Cornwall is the most remote of English counties. Its eastern boundary, on the River Tamar, is some 320 km distant from London. Cornwall’s westernmost town, Penzance, lies another 130 km farther from London and close by Land’s End, the traditional southwestern extreme of Great Britain. The Isles of Scilly lie an additional 56km southwest of Penzance in the Atlantic Ocean.
During the early Stone Age period, there was little sign of human habitation in Cornwall, although there are signs of occasional visitors from elsewhere. The Mesolithic era – the Middle Stone Age from about 10,000 BC- was the end of the last glacial period when water levels began to rise. Hunter-gatherers began to settle around the coastline of Cornwall and evidence can be found around the Lizard, for example, and on upland areas such as Bodmin Moor.
Between 4,000 and 2,500 BC in the Neolithic or new Stone Age there was great social and agricultural development. Farming began and there was increased monument construction, as the population increased. Settlements began to be fortified.
The Early Bronze Age between 2,400 and 1,500BC saw the introduction of metal working. The use of bronze exploited Cornwall’s natural resources of tin and copper. These metals were found by tin-streaming and open-cast mining. During this period there were many more ceremonial and burial monuments: the stone circles, rows and standing stones or menhirs, and the barrows with their “cist graves” hollowed out of stone or timber.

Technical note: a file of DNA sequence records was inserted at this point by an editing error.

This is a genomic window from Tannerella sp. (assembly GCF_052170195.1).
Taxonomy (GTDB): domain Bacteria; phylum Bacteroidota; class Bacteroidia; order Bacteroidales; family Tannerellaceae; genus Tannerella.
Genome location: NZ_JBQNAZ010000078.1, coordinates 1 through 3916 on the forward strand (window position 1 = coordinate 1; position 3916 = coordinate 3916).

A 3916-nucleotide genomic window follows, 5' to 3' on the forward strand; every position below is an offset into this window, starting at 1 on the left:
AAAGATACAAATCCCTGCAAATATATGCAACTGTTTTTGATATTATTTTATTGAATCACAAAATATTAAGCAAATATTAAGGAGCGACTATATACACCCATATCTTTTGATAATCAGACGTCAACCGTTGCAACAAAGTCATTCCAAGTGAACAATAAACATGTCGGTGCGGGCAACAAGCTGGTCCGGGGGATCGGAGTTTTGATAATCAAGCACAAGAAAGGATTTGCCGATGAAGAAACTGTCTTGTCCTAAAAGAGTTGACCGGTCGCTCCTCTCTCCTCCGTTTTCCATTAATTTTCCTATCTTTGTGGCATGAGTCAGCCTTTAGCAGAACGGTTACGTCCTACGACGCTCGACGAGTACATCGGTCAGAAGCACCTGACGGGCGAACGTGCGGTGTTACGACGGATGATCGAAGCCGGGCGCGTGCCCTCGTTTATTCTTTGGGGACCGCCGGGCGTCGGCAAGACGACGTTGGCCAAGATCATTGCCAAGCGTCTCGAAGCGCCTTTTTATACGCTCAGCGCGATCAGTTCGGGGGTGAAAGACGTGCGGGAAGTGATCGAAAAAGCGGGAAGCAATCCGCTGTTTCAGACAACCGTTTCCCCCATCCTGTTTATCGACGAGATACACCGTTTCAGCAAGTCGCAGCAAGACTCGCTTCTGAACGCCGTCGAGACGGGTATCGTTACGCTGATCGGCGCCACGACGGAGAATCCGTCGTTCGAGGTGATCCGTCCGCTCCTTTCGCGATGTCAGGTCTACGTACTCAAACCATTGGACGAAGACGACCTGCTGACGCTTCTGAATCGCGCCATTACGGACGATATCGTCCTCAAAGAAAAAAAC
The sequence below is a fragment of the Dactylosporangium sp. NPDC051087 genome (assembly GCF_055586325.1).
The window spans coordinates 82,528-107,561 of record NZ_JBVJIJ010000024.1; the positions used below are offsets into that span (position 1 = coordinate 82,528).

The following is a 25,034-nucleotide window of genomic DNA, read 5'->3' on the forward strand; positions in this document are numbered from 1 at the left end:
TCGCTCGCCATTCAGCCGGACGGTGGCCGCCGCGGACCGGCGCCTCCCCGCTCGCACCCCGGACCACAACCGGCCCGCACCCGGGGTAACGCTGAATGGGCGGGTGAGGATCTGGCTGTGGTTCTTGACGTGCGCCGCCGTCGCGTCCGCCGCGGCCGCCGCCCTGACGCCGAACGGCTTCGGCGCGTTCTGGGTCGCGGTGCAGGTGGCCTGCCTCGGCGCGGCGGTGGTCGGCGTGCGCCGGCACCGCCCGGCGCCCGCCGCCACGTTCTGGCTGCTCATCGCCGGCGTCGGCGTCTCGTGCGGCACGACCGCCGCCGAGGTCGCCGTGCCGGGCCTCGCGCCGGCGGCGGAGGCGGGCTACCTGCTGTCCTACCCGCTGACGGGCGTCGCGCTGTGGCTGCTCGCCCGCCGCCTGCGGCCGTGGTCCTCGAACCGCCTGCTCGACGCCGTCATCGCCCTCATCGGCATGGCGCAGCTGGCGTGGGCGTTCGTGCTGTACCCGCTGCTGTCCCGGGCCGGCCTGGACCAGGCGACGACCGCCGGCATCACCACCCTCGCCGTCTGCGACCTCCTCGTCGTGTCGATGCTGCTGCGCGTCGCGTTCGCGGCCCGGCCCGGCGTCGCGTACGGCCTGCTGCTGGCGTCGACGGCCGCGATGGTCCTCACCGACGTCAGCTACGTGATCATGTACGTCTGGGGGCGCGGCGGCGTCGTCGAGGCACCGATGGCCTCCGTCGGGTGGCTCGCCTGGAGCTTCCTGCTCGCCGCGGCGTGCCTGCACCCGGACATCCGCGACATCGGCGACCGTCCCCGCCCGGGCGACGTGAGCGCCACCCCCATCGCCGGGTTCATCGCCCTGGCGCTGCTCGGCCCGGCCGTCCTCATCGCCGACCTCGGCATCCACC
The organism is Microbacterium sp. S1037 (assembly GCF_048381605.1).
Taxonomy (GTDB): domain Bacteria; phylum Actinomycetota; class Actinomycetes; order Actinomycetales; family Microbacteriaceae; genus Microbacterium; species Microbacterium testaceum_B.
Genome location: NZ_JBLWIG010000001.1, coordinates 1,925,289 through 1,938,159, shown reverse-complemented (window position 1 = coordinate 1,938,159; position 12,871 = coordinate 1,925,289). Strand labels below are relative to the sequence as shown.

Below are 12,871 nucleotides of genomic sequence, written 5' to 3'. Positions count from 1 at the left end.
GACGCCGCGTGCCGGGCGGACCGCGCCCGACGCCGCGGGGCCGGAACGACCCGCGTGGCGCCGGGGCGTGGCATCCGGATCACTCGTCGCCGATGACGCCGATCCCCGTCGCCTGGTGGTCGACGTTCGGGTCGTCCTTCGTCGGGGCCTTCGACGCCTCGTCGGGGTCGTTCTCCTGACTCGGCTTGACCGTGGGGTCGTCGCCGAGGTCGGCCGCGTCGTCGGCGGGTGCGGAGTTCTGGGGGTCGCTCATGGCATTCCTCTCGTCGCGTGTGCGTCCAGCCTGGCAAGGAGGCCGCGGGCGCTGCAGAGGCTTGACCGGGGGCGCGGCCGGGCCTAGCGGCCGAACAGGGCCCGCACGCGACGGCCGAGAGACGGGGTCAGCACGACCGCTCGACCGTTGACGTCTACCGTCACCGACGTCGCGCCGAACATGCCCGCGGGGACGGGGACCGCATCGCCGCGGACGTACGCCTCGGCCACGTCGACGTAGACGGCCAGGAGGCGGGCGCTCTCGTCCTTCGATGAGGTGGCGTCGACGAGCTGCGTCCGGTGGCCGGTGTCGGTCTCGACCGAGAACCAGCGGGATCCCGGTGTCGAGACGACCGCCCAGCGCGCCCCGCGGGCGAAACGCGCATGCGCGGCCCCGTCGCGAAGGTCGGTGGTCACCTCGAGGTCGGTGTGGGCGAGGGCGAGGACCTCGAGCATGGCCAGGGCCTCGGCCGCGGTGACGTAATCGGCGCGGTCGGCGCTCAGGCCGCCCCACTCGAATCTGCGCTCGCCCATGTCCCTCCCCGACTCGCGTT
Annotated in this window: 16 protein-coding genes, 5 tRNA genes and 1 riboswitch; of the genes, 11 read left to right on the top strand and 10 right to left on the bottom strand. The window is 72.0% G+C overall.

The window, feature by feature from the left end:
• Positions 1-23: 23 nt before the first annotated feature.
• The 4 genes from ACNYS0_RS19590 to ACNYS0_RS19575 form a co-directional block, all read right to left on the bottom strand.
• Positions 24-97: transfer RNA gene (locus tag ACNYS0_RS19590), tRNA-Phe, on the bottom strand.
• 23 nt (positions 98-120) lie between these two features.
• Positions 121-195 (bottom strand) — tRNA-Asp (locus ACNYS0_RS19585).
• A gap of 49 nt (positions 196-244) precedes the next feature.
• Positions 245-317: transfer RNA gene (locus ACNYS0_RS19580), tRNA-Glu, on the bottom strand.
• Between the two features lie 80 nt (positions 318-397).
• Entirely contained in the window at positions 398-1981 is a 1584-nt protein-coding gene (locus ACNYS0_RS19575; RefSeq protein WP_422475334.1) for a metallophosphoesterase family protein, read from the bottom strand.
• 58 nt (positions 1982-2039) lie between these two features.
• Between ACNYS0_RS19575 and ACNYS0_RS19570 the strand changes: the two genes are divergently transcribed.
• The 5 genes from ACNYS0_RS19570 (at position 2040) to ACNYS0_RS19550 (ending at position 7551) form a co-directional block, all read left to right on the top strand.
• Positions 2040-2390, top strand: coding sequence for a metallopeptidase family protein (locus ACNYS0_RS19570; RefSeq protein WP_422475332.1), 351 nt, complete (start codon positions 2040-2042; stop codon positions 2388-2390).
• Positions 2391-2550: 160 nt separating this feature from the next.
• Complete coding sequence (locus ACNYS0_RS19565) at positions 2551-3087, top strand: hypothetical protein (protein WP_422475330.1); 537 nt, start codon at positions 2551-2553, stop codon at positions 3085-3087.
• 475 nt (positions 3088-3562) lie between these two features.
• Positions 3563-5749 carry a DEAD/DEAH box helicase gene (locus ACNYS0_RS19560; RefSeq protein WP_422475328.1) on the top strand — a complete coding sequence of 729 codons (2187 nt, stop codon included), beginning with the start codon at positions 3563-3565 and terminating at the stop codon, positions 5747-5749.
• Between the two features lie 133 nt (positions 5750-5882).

From 1,500 – 600 BC during the Late Bronze Age, the climate became wetter causing movement of the settlements to lowland sites such as Trethellan, Newquay. The nature of farming changed to less intensive grazing on the uplands. As a result, a more warlike society evolved which often sacrificed weapons to their gods. Although it has long been believed that the first Brythonic Celts (ie, from Gaul or France, and not from Spain or Portugal) arrived in Britain around 600BC, some recent scholarship suggests this possibly happened as early as 2000 BC. Today Cornwallis recognised as one of the six Celtic nations, along with Ireland, Wales, Scotland, Brittany, and the Isle of Man
Iron gradually replaced bronze for weapons and farming tools during the Iron Age from 600 BC to 43AD. People started to live in defended settlements known as rounds which were bank-and-ditch enclosures around a number of round-houses. Economic and social centres, for manufacturing and trading, were established on hill-tops and headlands, such as Trevelgue Head, near Newquay.